Dependent on 80-95% of oil, Saudi Arabia is interested in predictable and reasonable, moderate world prices for “black gold”, which would allow it to steadily develop its economy and always find buyers for oil.

Challenges 2020

It was the finding of buyers for oil that was threatened in 2020 due to the COVID-19 coronavirus pandemic and the recession of the economies of almost all countries of the world as a result of strict quarantine measures.

OPEC, which currently unites 13 states, and since 2016 has maintained close consultations with other oil-producing countries of the world, is actually being tested in 2020 for its viability and ability to regulate problems after Saudi Arabia and the Russian Federation (the largest oil producer outside OPEC) unleashed a war for market shares and collapsed world oil prices in March to a 30-year low.

It should be noted that within the framework of OPEC, it was Saudi Arabia that since 1982 has been in charge of oil production quotas by the members of the Alliance, and this mechanism has become the main instrument of OPEC’s influence on the oil market.

Despite the fact that many countries around the world are trying to abandon traditional fuels in favor of renewable and environmentally friendly, the need for oil and gas will remain in industry and transport for many decades to come.

OPEC member countries account for about 75% of all proven world oil reserves, and the proven oil reserves of the Alliance countries are estimated at more than 1.2 trillion barrels.

Thus, OPEC members have a real and serious influence on the development of the world economy.

The COVID-19 pandemic and panic in global financial and commodity markets forced the countries of the world in April 2020 to unite under the auspices of OPEC in order to develop solutions that would restore stability to energy prices, regulate the situation with supply and demand, and ensure fair profits for those who invest in the oil and gas industry.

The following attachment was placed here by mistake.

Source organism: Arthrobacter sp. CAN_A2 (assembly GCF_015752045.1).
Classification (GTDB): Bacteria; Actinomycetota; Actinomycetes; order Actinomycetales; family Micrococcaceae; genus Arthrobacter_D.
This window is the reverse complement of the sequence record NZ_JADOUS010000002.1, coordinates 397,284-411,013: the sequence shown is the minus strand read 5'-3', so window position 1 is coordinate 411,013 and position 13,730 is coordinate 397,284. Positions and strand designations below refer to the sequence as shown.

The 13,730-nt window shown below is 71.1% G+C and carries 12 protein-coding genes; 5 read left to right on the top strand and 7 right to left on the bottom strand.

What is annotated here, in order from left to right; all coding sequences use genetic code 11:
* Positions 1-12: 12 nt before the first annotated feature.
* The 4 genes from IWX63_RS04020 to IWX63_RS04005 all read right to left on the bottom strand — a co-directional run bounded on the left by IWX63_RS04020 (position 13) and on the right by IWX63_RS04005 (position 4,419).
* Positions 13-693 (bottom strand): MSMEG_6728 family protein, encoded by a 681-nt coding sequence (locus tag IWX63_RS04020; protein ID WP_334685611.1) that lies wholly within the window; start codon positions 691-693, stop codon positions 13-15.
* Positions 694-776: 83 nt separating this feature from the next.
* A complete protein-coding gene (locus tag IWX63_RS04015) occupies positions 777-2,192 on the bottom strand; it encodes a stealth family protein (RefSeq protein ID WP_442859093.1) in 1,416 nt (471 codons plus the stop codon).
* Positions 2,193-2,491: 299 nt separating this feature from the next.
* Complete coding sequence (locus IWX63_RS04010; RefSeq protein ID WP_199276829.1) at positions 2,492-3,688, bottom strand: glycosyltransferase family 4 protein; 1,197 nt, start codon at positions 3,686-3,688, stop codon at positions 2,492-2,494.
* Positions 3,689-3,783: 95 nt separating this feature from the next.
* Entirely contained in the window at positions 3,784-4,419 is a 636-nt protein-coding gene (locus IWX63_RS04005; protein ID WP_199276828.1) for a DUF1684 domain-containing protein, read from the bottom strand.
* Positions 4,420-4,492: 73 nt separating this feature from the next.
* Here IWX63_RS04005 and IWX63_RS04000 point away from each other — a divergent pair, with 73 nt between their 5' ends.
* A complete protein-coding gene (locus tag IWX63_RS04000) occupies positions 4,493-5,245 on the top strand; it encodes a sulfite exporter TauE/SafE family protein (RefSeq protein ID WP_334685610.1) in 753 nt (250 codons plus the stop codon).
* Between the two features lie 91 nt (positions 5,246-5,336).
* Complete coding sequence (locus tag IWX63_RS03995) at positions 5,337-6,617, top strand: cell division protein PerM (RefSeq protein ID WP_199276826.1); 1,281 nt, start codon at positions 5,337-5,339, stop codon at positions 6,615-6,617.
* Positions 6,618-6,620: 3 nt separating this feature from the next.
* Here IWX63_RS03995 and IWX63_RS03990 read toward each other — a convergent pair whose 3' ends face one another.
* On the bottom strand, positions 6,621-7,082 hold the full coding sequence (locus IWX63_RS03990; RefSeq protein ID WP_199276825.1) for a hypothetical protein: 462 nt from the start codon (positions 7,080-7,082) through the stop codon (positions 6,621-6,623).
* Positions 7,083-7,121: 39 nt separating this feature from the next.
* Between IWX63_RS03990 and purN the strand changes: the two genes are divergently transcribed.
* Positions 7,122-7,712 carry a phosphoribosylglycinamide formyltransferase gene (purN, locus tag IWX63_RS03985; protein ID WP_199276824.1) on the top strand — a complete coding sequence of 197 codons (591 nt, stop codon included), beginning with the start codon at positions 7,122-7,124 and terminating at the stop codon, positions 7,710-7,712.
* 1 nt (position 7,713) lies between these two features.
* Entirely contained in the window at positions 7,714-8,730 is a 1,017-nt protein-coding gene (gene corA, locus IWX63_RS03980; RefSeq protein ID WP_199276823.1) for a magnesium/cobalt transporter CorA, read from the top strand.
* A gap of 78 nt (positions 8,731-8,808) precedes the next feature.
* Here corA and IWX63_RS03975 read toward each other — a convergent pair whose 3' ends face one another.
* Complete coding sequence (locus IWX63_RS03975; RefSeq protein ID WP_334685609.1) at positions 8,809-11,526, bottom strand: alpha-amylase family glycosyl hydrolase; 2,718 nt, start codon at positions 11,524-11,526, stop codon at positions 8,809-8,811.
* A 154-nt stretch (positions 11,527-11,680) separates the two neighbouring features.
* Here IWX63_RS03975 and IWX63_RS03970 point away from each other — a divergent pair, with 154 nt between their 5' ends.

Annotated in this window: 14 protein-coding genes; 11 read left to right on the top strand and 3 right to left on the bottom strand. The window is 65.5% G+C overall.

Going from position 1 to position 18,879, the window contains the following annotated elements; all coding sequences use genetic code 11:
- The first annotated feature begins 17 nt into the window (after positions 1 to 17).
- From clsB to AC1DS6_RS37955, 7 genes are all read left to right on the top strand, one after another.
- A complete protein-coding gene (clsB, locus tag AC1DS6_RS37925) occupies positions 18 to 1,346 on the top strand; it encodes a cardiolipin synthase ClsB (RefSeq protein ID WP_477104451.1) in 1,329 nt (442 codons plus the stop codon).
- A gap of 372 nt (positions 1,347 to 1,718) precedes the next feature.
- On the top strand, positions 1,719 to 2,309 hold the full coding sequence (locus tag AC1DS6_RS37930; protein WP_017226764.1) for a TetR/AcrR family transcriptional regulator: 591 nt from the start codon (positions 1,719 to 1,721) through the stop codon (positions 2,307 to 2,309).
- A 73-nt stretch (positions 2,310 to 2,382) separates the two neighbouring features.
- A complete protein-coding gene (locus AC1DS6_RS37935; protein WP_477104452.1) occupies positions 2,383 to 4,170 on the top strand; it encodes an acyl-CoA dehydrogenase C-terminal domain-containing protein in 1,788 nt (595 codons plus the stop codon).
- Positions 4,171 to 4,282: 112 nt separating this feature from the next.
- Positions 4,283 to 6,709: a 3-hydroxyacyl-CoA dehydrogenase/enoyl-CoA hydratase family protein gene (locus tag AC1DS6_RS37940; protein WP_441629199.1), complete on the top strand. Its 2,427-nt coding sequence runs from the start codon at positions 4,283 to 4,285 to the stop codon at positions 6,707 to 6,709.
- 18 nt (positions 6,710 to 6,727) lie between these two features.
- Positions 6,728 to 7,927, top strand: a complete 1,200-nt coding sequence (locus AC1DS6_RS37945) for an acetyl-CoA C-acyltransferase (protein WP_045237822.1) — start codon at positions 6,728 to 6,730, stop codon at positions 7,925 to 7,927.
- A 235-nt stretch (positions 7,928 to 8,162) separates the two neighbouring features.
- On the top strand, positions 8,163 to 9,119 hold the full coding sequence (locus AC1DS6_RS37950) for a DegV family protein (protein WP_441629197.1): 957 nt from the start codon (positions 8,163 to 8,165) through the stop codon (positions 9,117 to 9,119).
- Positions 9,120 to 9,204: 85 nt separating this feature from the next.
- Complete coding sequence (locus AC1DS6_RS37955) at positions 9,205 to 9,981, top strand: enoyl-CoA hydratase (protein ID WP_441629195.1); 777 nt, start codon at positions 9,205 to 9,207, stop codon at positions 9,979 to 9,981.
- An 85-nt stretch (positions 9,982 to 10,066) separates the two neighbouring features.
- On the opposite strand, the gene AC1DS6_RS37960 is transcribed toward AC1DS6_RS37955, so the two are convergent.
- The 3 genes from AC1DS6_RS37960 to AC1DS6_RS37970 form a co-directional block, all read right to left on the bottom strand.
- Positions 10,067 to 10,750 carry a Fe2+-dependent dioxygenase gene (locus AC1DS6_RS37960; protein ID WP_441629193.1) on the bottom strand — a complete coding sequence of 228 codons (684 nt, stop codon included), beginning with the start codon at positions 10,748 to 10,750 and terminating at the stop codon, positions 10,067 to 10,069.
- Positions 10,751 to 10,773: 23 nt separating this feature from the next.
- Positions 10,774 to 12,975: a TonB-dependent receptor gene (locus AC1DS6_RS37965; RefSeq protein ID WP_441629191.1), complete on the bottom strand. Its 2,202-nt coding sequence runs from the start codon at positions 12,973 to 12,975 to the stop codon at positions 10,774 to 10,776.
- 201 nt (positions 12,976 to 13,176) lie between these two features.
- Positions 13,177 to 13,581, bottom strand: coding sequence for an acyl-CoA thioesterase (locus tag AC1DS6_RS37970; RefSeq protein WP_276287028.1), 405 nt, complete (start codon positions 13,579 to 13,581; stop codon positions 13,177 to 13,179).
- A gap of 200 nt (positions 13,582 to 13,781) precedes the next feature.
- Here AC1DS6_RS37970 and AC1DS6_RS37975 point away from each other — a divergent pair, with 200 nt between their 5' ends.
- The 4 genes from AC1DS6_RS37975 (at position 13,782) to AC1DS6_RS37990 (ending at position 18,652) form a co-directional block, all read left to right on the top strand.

On April 12, 2020, the OPEC + countries (23 countries participated in the stability deal) were able to conclude an agreement under which in May-July of this year they ensured a total daily reduction in oil production by 9.7 million barrels per day, and from August until the end of the year, the restriction was weakened – the overall production will decline by 7.7 million b / d, and from January 2021 to the end of April 2022 – by another 5.8 million b / d.

These measures are designed to remove excess oil from the world market and return to prices of $ 60-70 / barrel, which are acceptable to everyone.


This OPEC + agreement has reconciled competitors, but many analysts believe that the lull will not last long, and the leading players in the oil market will either not want to adhere to the agreed quotas or will sell their oil at dumping prices.

A similar situation existed in the late 80s and early 90s of the XX century, which then led to a weakening of the role of OPEC.

By the 2000s, the situation began to improve, because OPEC has occasionally granted quota exemptions and has actively responded to the oil demand situation.

But in the 2010s, OPEC found it difficult to coordinate the actions of Saudi Arabia and Iran, and also had to admit the emergence of such a challenge as the shale revolution in the United States.

As a result, by 2020, the United States, Saudi Arabia and the Russian Federation began to produce almost the same volumes of oil (about 11-13 million b / d) and the market faced the threat of overheating.